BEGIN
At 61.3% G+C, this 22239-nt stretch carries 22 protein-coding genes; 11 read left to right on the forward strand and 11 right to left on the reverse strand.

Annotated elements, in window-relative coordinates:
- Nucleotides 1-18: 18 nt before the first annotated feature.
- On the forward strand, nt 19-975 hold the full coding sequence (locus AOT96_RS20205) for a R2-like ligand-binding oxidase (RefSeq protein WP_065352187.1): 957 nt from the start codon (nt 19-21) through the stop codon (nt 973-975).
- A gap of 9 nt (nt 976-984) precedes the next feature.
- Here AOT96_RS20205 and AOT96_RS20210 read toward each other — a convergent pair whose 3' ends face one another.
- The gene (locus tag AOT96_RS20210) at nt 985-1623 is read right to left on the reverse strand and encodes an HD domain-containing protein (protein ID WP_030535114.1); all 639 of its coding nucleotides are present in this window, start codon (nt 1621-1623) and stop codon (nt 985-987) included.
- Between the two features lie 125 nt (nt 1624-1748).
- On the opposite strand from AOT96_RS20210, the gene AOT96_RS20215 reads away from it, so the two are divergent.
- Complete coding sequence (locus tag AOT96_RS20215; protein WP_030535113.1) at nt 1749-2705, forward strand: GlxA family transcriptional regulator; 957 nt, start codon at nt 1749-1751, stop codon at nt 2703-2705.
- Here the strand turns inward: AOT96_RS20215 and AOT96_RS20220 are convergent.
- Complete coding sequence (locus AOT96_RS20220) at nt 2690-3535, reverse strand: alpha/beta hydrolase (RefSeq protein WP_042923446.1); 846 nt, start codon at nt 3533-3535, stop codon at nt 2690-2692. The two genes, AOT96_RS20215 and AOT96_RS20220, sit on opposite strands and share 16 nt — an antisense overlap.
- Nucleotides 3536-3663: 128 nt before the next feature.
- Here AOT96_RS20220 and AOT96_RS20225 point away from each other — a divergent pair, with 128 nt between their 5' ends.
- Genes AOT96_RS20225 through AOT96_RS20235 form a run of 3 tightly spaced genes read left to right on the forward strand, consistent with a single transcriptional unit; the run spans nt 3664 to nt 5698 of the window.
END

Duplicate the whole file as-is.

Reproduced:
At 61.3% G+C, this 22239-nt stretch carries 22 protein-coding genes; 11 read left to right on the forward strand and 11 right to left on the reverse strand.

Annotated elements, in window-relative coordinates:
- Nucleotides 1-18: 18 nt before the first annotated feature.
- On the forward strand, nt 19-975 hold the full coding sequence (locus AOT96_RS20205) for a R2-like ligand-binding oxidase (RefSeq protein WP_065352187.1): 957 nt from the start codon (nt 19-21) through the stop codon (nt 973-975).
- A gap of 9 nt (nt 976-984) precedes the next feature.
- Here AOT96_RS20205 and AOT96_RS20210 read toward each other — a convergent pair whose 3' ends face one another.
- The gene (locus tag AOT96_RS20210) at nt 985-1623 is read right to left on the reverse strand and encodes an HD domain-containing protein (protein ID WP_030535114.1); all 639 of its coding nucleotides are present in this window, start codon (nt 1621-1623) and stop codon (nt 985-987) included.
- Between the two features lie 125 nt (nt 1624-1748).
- On the opposite strand from AOT96_RS20210, the gene AOT96_RS20215 reads away from it, so the two are divergent.
- Complete coding sequence (locus tag AOT96_RS20215; protein WP_030535113.1) at nt 1749-2705, forward strand: GlxA family transcriptional regulator; 957 nt, start codon at nt 1749-1751, stop codon at nt 2703-2705.
- Here the strand turns inward: AOT96_RS20215 and AOT96_RS20220 are convergent.
- Complete coding sequence (locus AOT96_RS20220) at nt 2690-3535, reverse strand: alpha/beta hydrolase (RefSeq protein WP_042923446.1); 846 nt, start codon at nt 3533-3535, stop codon at nt 2690-2692. The two genes, AOT96_RS20215 and AOT96_RS20220, sit on opposite strands and share 16 nt — an antisense overlap.
- Nucleotides 3536-3663: 128 nt before the next feature.
- Here AOT96_RS20220 and AOT96_RS20225 point away from each other — a divergent pair, with 128 nt between their 5' ends.
- Genes AOT96_RS20225 through AOT96_RS20235 form a run of 3 tightly spaced genes read left to right on the forward strand, consistent with a single transcriptional unit; the run spans nt 3664 to nt 5698 of the window.